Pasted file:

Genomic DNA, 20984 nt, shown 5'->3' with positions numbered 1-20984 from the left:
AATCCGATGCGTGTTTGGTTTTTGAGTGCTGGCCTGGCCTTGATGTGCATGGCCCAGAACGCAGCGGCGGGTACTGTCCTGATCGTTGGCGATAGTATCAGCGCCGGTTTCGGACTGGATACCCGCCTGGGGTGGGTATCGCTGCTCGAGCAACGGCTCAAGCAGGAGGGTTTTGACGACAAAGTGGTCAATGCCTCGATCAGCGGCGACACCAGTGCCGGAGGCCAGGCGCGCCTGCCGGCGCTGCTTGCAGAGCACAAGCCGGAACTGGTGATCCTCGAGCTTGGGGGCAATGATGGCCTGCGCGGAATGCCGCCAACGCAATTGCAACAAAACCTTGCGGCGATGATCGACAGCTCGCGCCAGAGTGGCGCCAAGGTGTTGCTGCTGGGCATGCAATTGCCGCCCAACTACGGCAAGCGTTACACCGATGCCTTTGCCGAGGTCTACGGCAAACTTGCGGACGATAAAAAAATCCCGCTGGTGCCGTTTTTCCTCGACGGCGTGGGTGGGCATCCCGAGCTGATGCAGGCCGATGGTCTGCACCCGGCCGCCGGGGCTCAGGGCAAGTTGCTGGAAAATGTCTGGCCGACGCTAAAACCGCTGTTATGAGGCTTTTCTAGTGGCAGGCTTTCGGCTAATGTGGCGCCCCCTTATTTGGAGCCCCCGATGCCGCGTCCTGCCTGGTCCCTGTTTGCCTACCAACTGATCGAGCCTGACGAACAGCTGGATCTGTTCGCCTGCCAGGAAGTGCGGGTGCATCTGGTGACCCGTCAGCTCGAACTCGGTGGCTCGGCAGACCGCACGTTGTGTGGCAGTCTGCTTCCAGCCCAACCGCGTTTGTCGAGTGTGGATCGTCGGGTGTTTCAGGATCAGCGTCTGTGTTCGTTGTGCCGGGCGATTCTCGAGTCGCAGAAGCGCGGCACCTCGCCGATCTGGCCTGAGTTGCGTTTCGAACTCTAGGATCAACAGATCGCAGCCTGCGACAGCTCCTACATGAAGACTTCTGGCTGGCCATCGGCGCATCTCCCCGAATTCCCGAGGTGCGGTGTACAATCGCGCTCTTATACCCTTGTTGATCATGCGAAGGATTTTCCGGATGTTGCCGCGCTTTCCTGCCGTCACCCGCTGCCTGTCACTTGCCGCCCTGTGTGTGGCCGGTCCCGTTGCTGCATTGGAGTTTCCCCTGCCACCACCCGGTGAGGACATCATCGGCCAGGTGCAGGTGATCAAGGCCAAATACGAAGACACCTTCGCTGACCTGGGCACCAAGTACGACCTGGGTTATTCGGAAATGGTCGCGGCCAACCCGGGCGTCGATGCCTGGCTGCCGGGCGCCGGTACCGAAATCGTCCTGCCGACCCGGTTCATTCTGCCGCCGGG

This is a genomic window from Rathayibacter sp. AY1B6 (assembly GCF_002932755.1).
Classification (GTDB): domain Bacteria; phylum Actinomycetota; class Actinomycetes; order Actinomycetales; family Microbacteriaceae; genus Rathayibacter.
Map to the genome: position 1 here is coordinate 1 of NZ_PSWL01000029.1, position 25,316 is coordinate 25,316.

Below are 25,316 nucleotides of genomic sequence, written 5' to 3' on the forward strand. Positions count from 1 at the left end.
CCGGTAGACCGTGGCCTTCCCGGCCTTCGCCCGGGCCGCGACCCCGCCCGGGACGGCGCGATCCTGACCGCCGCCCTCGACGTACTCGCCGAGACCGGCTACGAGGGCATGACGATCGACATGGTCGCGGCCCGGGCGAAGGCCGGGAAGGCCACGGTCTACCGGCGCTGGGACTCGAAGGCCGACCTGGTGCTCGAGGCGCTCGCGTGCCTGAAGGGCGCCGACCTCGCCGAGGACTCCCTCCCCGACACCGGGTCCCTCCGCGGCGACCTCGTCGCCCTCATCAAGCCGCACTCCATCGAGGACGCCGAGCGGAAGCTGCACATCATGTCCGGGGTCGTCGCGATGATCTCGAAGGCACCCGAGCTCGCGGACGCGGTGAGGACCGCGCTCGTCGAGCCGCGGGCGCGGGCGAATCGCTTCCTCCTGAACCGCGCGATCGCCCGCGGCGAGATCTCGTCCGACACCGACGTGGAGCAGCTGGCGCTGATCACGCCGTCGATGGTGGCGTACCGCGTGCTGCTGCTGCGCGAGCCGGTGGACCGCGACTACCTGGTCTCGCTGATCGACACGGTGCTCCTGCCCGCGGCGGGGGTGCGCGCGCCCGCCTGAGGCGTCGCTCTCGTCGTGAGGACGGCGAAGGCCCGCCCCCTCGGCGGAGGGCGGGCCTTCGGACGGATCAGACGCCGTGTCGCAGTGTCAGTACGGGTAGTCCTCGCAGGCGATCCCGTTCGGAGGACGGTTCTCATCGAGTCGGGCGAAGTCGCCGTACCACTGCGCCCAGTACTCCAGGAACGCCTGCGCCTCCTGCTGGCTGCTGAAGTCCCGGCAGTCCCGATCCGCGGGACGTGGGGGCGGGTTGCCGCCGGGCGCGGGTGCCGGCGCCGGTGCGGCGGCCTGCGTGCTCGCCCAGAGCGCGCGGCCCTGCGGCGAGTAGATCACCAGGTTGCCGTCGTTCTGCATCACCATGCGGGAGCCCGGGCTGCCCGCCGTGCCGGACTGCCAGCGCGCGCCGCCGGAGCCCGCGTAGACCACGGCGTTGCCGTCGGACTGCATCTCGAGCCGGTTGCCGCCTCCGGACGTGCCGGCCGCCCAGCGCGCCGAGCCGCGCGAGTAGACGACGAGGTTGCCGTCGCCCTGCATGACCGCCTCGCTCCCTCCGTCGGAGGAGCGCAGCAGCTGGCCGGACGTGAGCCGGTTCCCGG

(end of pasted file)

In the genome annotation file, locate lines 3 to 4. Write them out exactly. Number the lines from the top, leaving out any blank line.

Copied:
This is a genomic window from Rathayibacter sp. AY1B6 (assembly GCF_002932755.1).
Classification (GTDB): domain Bacteria; phylum Actinomycetota; class Actinomycetes; order Actinomycetales; family Microbacteriaceae; genus Rathayibacter.